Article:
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Wisconsin is home to about 1.27 million dairy cows.

There’s the state’s growing dominance in the artisan cheese industry, $399 million in dairy exports last year, and the magic and beauty that is the fried cheese curd.

Then there are the environmental and quality-of-life effects of huge cow-milking facilities, lakes drenched in manure-borne phosphorus, and irrigation systems that send millions of gallons of liquid manure arcing over fields like stinky, brown rainbows.

In the battle for dairy dominance, what comes out of the back end of Wisconsin’s estimated 1.27 million dairy cows is a huge liability in the dairy-industry ledger.

I point this out only because Wisconsin’s leaders have been on a mission in recent years to move the state’s dairy industry beyond a historic slogan (“America’s Dairyland”) and a hat (the cheesehead).

Cheesemaking, locally sourced foods and cheese contests are growing in popularity. At UW-Madison, the Center for Dairy Research has launched what is basically an economic development program for dairy products and technologies.

Wisconsin’s milk production grew from 22.3 billion pounds in 2003 to 27.6 billion pounds in 2013 — a new record — and placed the state second only to California.

I was able to identify only one specific dairy industry goal — but when you’re talking dairy, it’s probably the only one that matters:

Under the state’s Dairy 30x20 plan, milk production would increase to 30 billion pounds by 2020.

Unfortunately, no one’s figured out a way to make all those four-legged milk factories stop pooping, and partly as a result, rural Wisconsinites are struggling with the effects of manure spreading and concentrated animal feeding operations, or CAFOs.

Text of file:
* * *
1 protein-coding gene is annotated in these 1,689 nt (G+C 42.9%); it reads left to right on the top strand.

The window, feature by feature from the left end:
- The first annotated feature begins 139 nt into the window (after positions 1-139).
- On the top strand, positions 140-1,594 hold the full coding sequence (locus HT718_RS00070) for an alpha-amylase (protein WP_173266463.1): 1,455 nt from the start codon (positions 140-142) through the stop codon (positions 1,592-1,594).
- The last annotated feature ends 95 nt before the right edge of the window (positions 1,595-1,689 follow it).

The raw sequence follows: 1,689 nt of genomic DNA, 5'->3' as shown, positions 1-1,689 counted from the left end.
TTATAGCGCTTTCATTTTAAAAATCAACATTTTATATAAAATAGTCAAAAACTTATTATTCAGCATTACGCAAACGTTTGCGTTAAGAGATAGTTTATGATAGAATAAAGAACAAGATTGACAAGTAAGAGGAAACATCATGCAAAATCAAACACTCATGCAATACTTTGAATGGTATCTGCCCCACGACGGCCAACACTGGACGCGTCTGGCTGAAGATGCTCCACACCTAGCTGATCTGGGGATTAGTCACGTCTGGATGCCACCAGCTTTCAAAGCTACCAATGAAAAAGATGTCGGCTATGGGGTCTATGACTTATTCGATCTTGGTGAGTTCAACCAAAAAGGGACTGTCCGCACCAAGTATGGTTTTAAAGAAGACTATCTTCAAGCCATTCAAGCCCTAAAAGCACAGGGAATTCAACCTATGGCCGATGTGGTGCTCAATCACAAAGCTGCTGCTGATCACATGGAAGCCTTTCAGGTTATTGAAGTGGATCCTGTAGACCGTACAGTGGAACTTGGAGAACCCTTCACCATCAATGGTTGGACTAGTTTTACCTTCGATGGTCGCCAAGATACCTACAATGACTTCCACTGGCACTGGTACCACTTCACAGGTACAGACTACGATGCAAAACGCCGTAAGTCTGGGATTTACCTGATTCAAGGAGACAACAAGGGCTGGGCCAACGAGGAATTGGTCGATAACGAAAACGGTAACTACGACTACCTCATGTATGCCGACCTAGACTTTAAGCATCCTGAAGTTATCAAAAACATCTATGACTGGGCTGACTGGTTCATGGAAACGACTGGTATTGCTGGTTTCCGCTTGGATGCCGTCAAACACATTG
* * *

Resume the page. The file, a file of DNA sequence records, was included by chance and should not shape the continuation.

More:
Urbanites like us in Madison can’t swim in local lakes because of dangerous buildups of algae and bacteria caused largely by the manure that washes off of farm fields and into the watershed.

Patrick Geoghegan of the Wisconsin Milk Marketing Board points out that there are half as many dairy cows in Wisconsin today as there were in the 1940s — they just produce way more milk. Of course, there are about 2.8 million more people today in Wisconsin to be perturbed by their presence.

Effective manure-mitigating technologies and practices are numerous enough to allow smart dairy industry growth, according to Mark Stephenson, director of dairy policy analysis at UW-Madison.

“I think they are headed in a sustainable direction,” he said.

Becky Larson, a UW-Madison assistant professor and expert on bio-waste, agreed but said it’s unlikely the state can reach its dairy production dreams without large dairy operations.

She said one challenge will be making sure regulation keeps up with growth.

“It really comes down to management,” she said.

I’d like to be able to swim in Madison’s lakes, and there’s nothing like a good swim to build an appetite for fried cheese curds.

Here’s to enjoying both without risk to one’s health or one’s environment.

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Contact Chris Rickert at 608-252-6198 or, as well as on Facebook and Twitter (@ChrisRickertWSJ). His column appears Tuesday, Thursday, Saturday and Sunday.


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